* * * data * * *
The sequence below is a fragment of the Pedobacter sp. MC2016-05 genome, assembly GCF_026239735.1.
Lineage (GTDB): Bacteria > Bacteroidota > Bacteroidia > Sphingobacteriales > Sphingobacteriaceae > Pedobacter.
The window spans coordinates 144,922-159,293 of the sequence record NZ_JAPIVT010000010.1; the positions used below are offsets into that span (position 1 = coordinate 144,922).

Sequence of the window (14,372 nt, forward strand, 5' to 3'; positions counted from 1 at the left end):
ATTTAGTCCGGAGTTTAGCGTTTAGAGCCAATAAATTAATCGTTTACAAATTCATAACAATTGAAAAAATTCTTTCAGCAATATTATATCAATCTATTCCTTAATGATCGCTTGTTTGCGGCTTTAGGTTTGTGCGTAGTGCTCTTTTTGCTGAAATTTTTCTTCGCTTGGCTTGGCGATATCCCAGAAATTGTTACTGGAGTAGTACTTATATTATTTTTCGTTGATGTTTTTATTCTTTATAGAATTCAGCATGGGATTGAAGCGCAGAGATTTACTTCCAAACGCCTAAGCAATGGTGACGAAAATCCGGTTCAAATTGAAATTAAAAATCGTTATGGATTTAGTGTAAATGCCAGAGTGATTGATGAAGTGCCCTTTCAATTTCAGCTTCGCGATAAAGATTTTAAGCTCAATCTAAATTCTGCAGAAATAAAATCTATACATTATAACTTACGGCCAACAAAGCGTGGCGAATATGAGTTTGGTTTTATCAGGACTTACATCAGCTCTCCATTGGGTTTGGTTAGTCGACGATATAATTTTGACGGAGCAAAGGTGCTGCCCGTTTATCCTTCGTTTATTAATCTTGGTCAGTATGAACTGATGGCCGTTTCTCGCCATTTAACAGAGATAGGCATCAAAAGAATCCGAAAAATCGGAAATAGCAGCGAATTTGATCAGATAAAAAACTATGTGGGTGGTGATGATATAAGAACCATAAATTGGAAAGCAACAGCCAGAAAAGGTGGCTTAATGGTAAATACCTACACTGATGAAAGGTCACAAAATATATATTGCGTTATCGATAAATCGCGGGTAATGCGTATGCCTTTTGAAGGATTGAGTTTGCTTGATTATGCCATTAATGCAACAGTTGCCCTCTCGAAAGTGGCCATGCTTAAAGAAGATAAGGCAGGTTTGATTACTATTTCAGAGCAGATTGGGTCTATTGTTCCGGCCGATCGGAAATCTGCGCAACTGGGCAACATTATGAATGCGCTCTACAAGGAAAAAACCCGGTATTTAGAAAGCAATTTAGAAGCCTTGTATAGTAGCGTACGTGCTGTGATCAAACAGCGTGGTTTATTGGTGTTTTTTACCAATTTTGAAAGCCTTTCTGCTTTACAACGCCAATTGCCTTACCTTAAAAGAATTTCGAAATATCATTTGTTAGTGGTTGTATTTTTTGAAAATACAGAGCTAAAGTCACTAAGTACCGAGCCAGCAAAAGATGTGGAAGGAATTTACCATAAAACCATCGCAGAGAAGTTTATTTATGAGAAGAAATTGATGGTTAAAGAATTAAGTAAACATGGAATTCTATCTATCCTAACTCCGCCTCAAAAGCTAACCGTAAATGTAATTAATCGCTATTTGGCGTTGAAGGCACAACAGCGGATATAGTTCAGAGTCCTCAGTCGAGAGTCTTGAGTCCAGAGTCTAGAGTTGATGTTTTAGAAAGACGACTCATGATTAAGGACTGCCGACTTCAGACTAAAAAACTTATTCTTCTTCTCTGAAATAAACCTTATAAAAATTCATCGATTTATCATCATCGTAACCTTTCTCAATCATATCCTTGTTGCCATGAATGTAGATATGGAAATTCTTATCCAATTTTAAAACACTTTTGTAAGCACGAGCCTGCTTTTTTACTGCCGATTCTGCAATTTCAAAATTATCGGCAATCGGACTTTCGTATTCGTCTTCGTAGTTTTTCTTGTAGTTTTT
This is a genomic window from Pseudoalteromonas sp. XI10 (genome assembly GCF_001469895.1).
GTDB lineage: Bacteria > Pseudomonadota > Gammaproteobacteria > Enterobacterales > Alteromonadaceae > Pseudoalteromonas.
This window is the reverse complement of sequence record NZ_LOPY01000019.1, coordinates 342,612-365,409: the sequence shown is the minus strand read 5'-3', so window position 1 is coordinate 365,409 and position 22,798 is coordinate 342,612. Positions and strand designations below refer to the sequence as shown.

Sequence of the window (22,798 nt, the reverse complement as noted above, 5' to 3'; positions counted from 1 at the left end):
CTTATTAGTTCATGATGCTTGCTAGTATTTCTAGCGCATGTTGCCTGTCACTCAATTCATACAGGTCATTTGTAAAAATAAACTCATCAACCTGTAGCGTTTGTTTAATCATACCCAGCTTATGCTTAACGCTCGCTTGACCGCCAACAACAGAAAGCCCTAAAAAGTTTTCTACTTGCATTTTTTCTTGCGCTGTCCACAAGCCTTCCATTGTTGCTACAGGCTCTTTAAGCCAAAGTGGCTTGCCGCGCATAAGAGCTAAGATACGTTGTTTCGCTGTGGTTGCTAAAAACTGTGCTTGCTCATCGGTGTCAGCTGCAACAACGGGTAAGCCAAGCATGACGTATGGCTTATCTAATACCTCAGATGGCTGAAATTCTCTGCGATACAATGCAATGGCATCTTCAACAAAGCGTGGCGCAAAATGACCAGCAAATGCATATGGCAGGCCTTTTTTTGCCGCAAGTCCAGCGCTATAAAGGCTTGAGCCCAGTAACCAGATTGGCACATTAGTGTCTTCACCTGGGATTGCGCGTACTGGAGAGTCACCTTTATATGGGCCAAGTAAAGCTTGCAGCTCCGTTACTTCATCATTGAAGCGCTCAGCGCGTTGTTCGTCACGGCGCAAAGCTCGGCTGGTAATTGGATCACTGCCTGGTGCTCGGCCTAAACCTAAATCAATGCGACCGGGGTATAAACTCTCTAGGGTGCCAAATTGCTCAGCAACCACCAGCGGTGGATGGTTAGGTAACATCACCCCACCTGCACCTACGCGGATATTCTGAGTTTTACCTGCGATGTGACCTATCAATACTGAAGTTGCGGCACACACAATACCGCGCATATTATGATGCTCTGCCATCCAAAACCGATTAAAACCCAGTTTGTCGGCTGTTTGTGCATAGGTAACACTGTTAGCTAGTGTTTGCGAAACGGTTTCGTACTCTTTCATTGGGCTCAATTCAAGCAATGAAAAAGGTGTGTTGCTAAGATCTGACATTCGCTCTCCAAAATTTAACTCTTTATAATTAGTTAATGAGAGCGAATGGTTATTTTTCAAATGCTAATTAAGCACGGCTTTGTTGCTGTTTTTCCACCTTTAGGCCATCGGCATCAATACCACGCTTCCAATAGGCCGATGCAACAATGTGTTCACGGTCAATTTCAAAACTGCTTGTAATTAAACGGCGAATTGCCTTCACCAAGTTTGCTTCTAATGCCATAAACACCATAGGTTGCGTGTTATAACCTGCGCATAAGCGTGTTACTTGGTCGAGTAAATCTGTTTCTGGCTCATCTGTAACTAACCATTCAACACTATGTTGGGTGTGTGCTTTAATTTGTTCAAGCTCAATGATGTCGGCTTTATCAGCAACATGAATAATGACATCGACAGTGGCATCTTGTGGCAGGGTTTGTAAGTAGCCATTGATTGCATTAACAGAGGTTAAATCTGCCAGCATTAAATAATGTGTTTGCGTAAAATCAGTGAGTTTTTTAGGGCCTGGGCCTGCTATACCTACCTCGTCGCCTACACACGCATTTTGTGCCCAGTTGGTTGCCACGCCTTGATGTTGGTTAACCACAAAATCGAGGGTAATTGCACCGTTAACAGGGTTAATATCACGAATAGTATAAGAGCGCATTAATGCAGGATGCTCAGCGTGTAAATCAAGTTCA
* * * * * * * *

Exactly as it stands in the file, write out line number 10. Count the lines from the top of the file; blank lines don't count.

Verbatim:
CTTATTAGTTCATGATGCTTGCTAGTATTTCTAGCGCATGTTGCCTGTCACTCAATTCATACAGGTCATTTGTAAAAATAAACTCATCAACCTGTAGCGTTTGTTTAATCATACCCAGCTTATGCTTAACGCTCGCTTGACCGCCAACAACAGAAAGCCCTAAAAAGTTTTCTACTTGCATTTTTTCTTGCGCTGTCCACAAGCCTTCCATTGTTGCTACAGGCTCTTTAAGCCAAAGTGGCTTGCCGCGCATAAGAGCTAAGATACGTTGTTTCGCTGTGGTTGCTAAAAACTGTGCTTGCTCATCGGTGTCAGCTGCAACAACGGGTAAGCCAAGCATGACGTATGGCTTATCTAATACCTCAGATGGCTGAAATTCTCTGCGATACAATGCAATGGCATCTTCAACAAAGCGTGGCGCAAAATGACCAGCAAATGCATATGGCAGGCCTTTTTTTGCCGCAAGTCCAGCGCTATAAAGGCTTGAGCCCAGTAACCAGATTGGCACATTAGTGTCTTCACCTGGGATTGCGCGTACTGGAGAGTCACCTTTATATGGGCCAAGTAAAGCTTGCAGCTCCGTTACTTCATCATTGAAGCGCTCAGCGCGTTGTTCGTCACGGCGCAAAGCTCGGCTGGTAATTGGATCACTGCCTGGTGCTCGGCCTAAACCTAAATCAATGCGACCGGGGTATAAACTCTCTAGGGTGCCAAATTGCTCAGCAACCACCAGCGGTGGATGGTTAGGTAACATCACCCCACCTGCACCTACGCGGATATTCTGAGTTTTACCTGCGATGTGACCTATCAATACTGAAGTTGCGGCACACACAATACCGCGCATATTATGATGCTCTGCCATCCAAAACCGATTAAAACCCAGTTTGTCGGCTGTTTGTGCATAGGTAACACTGTTAGCTAGTGTTTGCGAAACGGTTTCGTACTCTTTCATTGGGCTCAATTCAAGCAATGAAAAAGGTGTGTTGCTAAGATCTGACATTCGCTCTCCAAAATTTAACTCTTTATAATTAGTTAATGAGAGCGAATGGTTATTTTTCAAATGCTAATTAAGCACGGCTTTGTTGCTGTTTTTCCACCTTTAGGCCATCGGCATCAATACCACGCTTCCAATAGGCCGATGCAACAATGTGTTCACGGTCAATTTCAAAACTGCTTGTAATTAAACGGCGAATTGCCTTCACCAAGTTTGCTTCTAATGCCATAAACACCATAGGTTGCGTGTTATAACCTGCGCATAAGCGTGTTACTTGGTCGAGTAAATCTGTTTCTGGCTCATCTGTAACTAACCATTCAACACTATGTTGGGTGTGTGCTTTAATTTGTTCAAGCTCAATGATGTCGGCTTTATCAGCAACATGAATAATGACATCGACAGTGGCATCTTGTGGCAGGGTTTGTAAGTAGCCATTGATTGCATTAACAGAGGTTAAATCTGCCAGCATTAAATAATGTGTTTGCGTAAAATCAGTGAGTTTTTTAGGGCCTGGGCCTGCTATACCTACCTCGTCGCCTACACACGCATTTTGTGCCCAGTTGGTTGCCACGCCTTGATGTTGGTTAACCACAAAATCGAGGGTAATTGCACCGTTAACAGGGTTAATATCACGAATAGTATAAGAGCGCATTAATGCAGGATGCTCAGCGTGTAAATCAAGTTCA